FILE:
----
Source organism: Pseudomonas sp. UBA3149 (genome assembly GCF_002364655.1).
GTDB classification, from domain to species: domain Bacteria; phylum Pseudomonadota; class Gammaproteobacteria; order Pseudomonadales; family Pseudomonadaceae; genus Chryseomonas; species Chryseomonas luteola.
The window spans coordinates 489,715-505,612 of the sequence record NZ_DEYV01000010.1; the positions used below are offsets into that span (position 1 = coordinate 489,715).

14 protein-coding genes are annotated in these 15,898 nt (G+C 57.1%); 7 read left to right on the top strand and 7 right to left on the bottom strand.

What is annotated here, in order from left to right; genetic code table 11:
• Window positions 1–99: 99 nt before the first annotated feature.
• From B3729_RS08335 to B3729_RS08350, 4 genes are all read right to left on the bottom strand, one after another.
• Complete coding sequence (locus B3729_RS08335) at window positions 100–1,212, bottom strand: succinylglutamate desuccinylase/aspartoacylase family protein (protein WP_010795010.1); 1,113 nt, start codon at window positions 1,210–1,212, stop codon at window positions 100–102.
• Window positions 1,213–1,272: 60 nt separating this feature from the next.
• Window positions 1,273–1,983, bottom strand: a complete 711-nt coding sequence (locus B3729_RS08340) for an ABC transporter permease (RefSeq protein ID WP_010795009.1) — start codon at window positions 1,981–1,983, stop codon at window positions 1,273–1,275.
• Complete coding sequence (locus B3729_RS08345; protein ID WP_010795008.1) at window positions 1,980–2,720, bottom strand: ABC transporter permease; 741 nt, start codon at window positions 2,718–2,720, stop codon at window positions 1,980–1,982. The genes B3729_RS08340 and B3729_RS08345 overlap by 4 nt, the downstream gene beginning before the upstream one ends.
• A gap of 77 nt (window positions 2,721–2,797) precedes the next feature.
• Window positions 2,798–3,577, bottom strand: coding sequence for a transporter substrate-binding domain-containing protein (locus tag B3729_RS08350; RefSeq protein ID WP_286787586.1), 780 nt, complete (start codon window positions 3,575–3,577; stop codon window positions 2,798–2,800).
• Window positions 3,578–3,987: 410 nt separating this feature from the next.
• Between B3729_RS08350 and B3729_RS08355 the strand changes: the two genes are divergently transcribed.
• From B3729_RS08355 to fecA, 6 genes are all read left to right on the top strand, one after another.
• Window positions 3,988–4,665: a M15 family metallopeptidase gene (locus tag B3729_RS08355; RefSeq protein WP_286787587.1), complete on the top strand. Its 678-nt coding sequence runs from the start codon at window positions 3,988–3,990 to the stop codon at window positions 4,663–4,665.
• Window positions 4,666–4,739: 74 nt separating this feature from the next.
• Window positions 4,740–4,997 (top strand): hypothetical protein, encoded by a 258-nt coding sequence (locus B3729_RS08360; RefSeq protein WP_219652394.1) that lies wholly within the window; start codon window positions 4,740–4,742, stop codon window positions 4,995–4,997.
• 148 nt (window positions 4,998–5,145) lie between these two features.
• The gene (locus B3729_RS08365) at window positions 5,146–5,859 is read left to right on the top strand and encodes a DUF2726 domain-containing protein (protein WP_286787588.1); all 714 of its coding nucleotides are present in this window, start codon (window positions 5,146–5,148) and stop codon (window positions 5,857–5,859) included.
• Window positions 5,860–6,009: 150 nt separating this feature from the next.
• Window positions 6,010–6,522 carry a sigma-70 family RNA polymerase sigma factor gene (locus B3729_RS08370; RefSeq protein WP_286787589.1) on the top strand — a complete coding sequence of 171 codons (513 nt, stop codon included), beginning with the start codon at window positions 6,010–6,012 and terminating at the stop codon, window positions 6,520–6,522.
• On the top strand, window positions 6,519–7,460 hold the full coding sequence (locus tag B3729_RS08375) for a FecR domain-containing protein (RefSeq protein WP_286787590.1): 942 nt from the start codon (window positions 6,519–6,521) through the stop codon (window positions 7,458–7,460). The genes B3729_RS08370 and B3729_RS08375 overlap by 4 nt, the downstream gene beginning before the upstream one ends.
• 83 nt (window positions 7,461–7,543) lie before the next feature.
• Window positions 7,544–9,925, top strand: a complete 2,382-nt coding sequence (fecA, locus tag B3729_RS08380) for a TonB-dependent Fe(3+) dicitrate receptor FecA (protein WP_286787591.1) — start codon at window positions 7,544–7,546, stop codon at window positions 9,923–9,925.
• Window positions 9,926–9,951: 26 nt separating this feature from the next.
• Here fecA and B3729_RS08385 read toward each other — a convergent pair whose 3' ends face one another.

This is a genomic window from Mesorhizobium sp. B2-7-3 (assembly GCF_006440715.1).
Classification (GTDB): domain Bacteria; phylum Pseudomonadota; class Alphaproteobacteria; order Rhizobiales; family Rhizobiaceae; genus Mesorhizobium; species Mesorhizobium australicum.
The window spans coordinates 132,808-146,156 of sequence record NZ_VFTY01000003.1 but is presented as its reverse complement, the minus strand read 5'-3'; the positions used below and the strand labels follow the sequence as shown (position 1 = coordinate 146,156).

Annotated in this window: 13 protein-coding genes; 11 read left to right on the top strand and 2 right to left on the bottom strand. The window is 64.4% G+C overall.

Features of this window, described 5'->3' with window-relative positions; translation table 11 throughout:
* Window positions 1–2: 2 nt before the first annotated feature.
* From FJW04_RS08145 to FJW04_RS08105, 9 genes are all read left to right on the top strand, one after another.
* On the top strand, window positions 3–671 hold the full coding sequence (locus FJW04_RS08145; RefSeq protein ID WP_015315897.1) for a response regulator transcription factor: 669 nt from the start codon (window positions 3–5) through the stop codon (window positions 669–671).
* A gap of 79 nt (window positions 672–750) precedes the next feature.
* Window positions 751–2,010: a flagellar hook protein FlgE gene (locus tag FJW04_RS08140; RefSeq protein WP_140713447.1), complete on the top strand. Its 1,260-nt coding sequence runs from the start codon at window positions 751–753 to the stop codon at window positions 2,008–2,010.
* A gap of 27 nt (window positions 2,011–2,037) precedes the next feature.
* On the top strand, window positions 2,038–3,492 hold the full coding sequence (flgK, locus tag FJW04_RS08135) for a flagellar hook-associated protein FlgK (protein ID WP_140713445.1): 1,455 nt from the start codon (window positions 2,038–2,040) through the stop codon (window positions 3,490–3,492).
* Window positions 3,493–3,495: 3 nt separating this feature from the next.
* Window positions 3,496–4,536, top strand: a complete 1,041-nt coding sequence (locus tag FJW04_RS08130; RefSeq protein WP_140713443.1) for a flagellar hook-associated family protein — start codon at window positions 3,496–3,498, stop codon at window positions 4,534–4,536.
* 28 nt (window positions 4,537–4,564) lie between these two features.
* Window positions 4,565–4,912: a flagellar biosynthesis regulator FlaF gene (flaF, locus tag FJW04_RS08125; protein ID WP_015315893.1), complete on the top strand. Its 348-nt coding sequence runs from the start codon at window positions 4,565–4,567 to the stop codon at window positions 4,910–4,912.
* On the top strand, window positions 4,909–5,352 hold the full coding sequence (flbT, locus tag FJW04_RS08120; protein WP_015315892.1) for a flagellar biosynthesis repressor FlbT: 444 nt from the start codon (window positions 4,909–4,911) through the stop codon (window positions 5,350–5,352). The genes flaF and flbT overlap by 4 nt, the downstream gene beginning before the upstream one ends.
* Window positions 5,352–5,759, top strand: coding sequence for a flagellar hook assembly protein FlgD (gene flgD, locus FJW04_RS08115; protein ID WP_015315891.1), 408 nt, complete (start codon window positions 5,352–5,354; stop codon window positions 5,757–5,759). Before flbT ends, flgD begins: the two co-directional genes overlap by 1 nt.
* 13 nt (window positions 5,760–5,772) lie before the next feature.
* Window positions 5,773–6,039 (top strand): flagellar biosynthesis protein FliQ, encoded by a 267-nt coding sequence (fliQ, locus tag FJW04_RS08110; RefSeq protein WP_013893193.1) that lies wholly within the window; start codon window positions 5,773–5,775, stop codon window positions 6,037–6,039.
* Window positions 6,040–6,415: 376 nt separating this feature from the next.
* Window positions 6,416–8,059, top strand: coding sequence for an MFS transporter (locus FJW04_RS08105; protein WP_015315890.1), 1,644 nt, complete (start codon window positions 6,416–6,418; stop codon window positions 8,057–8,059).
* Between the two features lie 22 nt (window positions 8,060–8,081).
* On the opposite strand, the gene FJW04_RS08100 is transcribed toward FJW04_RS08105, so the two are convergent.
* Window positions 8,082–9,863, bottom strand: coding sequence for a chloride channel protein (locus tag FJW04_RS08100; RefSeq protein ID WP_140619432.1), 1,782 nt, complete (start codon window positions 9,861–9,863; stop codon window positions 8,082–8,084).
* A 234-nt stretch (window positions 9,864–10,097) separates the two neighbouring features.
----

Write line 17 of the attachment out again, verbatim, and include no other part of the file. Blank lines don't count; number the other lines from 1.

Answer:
• Window positions 3,988–4,665: a M15 family metallopeptidase gene (locus tag B3729_RS08355; RefSeq protein WP_286787587.1), complete on the top strand. Its 678-nt coding sequence runs from the start codon at window positions 3,988–3,990 to the stop codon at window positions 4,663–4,665.